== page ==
Following the news that Mohammed Mohsin Ameen, from Dagenham, sent more than 40,000 tweets encouraging people to join ISIS in this blog we take a look at the dangers posed by extremism online.
The 23-year-old is accused of using 42 separate Twitter accounts and sending over 40,000 tweets to urge fellow Muslims to pledge allegiance to ISIS in an eight month hate campaign on social media.
Described as a ‘gateway drug for extremists’, there are at least 43,000 active pro-Islamic State Twitter accounts, sending approximately 200,000 tweets a day, according to data from the Counter Extremism Project.
Although, Twitter has updated its policy to ban violence promoted by terrorist groups like ISIS and has suspended around 10,000 accounts linked to the group, Twitter has fallen behind in the fight against Islamic extremism online.
ISIS and its supporters see social media platforms as an important tool in recruiting young impressionable people to their cause. They know that an increasing number of people depend on it for their news and see it as a vital tool in their propaganda machine.
Shamima Begum, 15, Kadiza Sultana, 16, and Amira Abase, 15, who studied at the Bethnal Green Academy, in East London are believed to have travelled to Syria after making contact with extremists on social media platforms.
Abdullah, a Finnish teenager revealed in an interview with Newsweek earlier this year that he had disseminated propaganda for ISIS using social media. “The Internet is such a huge part of recruiting these days,” he told the American weekly. “For the kids who do this, it’s easy to conceal.”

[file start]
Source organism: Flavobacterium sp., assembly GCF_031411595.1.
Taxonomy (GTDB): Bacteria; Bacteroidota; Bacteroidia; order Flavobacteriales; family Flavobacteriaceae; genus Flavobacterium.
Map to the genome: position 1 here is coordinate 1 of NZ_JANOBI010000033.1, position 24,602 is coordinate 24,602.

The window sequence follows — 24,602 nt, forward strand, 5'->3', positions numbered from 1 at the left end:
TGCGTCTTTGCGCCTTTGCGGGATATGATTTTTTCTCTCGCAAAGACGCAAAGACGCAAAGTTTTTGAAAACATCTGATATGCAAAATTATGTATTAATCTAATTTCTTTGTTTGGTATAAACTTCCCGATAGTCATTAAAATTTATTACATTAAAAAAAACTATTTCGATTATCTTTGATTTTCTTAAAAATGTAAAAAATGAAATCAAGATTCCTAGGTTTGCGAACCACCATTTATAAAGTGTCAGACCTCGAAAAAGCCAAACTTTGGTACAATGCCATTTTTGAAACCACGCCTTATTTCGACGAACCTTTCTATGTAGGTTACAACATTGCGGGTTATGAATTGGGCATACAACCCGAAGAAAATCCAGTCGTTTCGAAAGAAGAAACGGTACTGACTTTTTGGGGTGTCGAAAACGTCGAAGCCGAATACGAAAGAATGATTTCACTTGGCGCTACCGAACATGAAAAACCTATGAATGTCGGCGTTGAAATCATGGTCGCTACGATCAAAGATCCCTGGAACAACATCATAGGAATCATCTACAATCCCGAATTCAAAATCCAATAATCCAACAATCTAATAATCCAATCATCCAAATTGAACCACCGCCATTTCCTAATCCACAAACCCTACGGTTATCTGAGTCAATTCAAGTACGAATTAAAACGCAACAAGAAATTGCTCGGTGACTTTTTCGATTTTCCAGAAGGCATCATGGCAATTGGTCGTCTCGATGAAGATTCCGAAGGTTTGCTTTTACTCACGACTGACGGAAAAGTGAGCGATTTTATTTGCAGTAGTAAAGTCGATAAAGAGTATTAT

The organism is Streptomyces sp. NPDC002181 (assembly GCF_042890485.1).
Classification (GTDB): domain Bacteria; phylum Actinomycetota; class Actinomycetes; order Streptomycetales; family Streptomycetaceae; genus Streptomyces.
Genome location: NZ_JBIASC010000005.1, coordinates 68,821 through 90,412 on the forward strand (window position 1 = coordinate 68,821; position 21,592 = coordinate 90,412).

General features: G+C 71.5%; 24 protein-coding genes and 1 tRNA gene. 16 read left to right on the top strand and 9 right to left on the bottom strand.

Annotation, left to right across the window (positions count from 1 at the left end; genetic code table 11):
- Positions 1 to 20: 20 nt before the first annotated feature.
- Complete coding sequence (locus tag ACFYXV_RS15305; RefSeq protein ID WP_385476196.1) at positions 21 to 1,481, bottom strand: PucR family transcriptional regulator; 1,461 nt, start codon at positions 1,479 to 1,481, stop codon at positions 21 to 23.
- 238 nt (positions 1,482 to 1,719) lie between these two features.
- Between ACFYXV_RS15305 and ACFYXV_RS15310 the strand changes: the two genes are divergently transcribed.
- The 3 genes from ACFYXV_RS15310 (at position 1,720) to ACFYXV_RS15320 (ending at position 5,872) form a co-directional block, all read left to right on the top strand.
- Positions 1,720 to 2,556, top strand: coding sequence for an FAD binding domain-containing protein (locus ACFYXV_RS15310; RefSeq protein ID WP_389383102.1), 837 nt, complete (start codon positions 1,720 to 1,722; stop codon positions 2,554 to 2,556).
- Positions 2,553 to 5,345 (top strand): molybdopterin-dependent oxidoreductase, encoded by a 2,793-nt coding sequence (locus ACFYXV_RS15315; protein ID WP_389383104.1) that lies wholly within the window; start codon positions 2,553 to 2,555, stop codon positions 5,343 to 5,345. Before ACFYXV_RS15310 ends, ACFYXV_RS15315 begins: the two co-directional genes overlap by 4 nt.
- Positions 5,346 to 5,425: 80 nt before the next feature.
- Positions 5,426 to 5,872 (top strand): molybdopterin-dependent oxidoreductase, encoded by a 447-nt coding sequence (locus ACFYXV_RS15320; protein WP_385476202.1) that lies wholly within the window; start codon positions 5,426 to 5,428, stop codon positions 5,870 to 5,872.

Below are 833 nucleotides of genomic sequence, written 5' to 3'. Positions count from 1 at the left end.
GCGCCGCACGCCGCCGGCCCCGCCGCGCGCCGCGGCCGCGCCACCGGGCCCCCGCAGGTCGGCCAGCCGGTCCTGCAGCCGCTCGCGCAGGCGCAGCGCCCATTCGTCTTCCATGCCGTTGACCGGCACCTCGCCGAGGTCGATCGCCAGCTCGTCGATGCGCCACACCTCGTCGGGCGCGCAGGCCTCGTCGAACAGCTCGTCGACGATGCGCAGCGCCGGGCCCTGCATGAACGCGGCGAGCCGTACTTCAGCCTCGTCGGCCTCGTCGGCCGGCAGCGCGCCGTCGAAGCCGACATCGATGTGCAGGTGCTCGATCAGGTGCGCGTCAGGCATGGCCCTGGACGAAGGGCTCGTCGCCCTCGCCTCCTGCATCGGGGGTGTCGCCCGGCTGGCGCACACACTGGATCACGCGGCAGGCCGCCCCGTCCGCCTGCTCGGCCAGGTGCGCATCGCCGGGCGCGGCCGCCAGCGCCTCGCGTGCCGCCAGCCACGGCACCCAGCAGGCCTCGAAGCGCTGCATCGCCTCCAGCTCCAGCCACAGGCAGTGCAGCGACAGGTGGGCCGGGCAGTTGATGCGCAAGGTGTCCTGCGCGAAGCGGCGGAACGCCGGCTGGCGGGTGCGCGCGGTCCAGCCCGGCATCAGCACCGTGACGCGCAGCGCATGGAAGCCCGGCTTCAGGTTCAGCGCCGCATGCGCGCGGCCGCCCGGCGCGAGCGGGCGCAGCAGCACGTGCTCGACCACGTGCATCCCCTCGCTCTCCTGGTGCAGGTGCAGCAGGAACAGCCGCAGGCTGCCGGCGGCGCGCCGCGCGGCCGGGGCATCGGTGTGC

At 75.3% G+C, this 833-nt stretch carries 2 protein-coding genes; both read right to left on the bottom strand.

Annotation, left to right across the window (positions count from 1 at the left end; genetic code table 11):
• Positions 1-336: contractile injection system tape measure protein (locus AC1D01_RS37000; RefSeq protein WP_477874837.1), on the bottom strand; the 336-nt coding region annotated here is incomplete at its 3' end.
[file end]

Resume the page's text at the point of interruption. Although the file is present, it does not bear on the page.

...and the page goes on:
Countering Extremism Online
Humza Arshad, the British Muslim comedian and actor with a YouTube channel that has attracted more than 60 million views, has been working to help prevent the radicalisation of young people by holding workshops in 30 schools and collages across the country.
He is not alone.
A group of university students in Ottawa is gaining international attention for their YouTube series that pokes fun at extremist groups and its ideologies.
The show, which is shot in English and Arabic, aims to battle the violent militant group that has seized large parts of Iraq and Syria with humour. Its sketches poke fun at ISIS through its use of slick production, jokes and pop culture references.
At FAST, we have also been working hard to stem the threat of violent extremism online. As part of the Stay Safe Over Summer campaign, we worked with Humberside Police to urge parents to keep a check on their children’s activities on social media and private messaging applications such as Kik and WhatsApp.
It’s not always easy to keep track of what your children are doing online. But every parent needs to be aware of the risks posed by the internet, which can be a platform for those seeking to exploit young an impressionable people.
If you are concerned about a family member or loved one travelling to Syria or being radicalised online then please click here for our free and impartial advice.